This is a brief attempt to orient the study of the neocolonial state in Africa through an assessment of the manner in which it rules its people.  It is argued that the state produces different modes of rule by deploying different politics over different parts of the population.  In this manner, it can combine a genuinely democratic rule in the image of the West over some while subjecting the majority to colonial forms of domination.  Imported political subjectivities from the West and its obsession with human rights discourse are reserved largely for a sphere of civil society in which the right to have rights is conferred upon citizens.  In the domains of uncivil society and ‘traditional’ society, the right to rights is not observed by the state so different subjectivities, regularly including violence, govern the manner political problems and solutions are addressed both by the state and by people.  In consequence, distinct political subjectivities prevail in the conceptualization of popular resistance in all three domains, and it becomes difficult to rally such different concerns and conceptions within an overall anti-neocolonial struggle.

    USD $ 10.00
  • Anticapitalist Economy in Rojava: The Contradictions of Revolution in the Kurdish Struggles

    This book looks at the anti-capitalist economy and the organization of social relations in the context of the revolution and autonomy of Rojava (Kurdistan-Syria). It questions both the limitations and the historical problems of the phenomenon of revolution, and the conflicts and contradictions that emerge in this process. It also draws from the conflicts and contradictions the author has consistently felt as a “political subject” who wants to change the world, especially through her experience in the Kurdish struggle and the Kurdish Movement. For this reason, every question she raises and attempts to answer in this book—about the Kurds, Rojava, and the world in general, involves what she says is her own subjectivity.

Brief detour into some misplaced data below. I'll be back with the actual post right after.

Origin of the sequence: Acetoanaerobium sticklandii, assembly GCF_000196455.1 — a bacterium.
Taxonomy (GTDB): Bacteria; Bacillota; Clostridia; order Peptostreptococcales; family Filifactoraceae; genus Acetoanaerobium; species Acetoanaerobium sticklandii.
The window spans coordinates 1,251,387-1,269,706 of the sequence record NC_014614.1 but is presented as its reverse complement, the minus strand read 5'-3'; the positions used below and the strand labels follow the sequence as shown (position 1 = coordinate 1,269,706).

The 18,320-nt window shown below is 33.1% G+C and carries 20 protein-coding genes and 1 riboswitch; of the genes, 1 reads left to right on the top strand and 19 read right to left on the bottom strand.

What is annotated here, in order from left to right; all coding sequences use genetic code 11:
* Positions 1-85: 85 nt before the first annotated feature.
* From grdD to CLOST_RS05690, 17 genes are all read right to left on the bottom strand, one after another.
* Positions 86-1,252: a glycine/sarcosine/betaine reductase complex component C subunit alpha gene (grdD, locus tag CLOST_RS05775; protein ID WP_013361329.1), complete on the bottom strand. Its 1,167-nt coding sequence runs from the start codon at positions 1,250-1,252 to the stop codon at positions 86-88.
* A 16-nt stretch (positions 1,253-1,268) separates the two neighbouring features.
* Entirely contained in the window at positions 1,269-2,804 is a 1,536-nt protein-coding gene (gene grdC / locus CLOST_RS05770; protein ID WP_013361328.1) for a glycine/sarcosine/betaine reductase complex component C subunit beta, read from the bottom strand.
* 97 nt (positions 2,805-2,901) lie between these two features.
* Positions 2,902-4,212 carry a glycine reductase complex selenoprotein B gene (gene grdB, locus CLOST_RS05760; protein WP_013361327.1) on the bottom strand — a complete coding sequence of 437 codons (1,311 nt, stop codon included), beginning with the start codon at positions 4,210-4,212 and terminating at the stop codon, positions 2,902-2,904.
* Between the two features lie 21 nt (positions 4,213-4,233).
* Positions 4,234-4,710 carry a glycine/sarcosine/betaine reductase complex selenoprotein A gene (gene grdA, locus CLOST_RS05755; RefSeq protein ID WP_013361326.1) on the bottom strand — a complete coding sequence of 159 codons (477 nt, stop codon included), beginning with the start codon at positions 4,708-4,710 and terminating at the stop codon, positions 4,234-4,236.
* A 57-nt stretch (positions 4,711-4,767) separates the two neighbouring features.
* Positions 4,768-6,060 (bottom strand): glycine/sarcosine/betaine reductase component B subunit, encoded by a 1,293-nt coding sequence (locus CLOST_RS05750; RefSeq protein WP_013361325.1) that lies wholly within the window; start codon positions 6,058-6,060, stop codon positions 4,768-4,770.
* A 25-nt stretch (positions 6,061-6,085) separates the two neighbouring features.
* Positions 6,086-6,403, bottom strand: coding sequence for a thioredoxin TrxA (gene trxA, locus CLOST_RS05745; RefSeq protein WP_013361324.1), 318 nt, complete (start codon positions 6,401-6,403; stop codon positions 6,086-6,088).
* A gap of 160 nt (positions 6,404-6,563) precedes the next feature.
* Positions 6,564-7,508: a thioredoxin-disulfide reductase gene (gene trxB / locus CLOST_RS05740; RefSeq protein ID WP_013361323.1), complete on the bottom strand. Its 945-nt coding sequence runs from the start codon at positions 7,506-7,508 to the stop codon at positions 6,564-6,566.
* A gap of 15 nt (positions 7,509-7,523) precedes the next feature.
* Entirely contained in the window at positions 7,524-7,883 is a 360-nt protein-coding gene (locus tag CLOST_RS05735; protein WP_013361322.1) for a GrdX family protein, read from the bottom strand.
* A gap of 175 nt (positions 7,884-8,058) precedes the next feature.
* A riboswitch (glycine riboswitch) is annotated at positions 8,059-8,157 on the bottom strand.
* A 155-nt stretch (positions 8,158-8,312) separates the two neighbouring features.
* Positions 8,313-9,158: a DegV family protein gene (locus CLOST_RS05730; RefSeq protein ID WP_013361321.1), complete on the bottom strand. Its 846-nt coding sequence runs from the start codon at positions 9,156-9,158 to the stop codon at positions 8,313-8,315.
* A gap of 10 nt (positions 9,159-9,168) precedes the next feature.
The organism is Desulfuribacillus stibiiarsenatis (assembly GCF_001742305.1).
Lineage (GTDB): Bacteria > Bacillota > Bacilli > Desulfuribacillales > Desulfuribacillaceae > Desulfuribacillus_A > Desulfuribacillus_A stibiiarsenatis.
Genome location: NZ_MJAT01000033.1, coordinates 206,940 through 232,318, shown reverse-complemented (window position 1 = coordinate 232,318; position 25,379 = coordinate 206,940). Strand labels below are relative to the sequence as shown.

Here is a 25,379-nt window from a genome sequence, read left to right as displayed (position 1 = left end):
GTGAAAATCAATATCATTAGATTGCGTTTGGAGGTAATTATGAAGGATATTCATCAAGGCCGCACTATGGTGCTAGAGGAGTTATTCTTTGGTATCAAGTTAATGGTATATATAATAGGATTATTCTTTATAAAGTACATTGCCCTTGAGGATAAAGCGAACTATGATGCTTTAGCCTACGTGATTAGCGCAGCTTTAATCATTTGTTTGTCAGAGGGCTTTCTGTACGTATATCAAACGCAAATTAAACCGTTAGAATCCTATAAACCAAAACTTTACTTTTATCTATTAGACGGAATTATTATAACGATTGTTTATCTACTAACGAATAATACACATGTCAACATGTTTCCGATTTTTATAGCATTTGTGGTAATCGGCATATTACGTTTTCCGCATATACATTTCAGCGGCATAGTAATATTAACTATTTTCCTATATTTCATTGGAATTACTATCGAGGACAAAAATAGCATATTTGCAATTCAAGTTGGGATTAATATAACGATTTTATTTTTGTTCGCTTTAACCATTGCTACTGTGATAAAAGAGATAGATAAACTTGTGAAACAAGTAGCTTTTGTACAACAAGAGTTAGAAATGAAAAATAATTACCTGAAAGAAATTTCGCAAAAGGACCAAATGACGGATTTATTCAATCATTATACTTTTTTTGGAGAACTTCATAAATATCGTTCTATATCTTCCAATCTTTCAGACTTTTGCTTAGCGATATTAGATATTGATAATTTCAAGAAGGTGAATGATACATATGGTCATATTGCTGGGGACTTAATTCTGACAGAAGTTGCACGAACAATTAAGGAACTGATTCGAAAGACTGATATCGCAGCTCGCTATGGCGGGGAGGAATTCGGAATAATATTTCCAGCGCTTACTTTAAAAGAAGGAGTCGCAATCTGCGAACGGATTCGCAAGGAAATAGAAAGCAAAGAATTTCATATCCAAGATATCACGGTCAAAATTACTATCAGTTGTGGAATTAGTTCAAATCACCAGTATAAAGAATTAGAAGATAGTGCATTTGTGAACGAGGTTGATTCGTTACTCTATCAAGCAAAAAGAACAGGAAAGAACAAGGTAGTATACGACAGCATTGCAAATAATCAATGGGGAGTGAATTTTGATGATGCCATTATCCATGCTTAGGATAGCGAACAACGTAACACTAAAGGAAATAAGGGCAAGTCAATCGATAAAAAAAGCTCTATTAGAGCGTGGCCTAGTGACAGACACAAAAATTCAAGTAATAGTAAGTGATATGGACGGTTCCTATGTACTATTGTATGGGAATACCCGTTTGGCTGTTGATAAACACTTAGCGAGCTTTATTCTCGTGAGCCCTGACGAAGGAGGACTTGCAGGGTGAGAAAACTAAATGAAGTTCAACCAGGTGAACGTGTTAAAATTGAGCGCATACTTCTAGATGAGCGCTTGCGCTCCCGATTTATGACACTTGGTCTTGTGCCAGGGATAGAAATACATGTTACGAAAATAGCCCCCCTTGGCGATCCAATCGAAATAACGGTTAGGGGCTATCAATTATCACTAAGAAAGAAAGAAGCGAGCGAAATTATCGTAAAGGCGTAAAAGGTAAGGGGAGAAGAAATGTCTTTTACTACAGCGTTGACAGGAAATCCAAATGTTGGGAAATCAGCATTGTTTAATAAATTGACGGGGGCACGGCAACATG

The idea and dreams of revolution have existed since humans created systems of domination. Indeed, revolution, meaning the liberation from systems of domination, has undoubtedly been one of the most discussed subjects in history. There have been moments when the possibility of revolution has been clearer, and there have also been certain agreements on what it is and how to get there, but it has never been something completely definable. This continues to be true today. This book does not intend to define this great phenomenon, rather it looks at the revolutionary practices that create emancipating realities and embraces revolution as an undefined, contradictory and dynamic process. Although the rulers have traditionally written history, the history of social struggles has been and is still being created by many revolutionary and transformational processes. The future is being shaped based on desired revolutions and the struggles that, in turn, transform their actors, the people. Therefore, the desire and quest of the Kurdish people for liberation from the colonial rule of the nation-states of the Middle East—the subject of this book—has always been directly linked to the phenomenon of revolution.

  • Dark PR: How corporate disinformation harms our health and the environment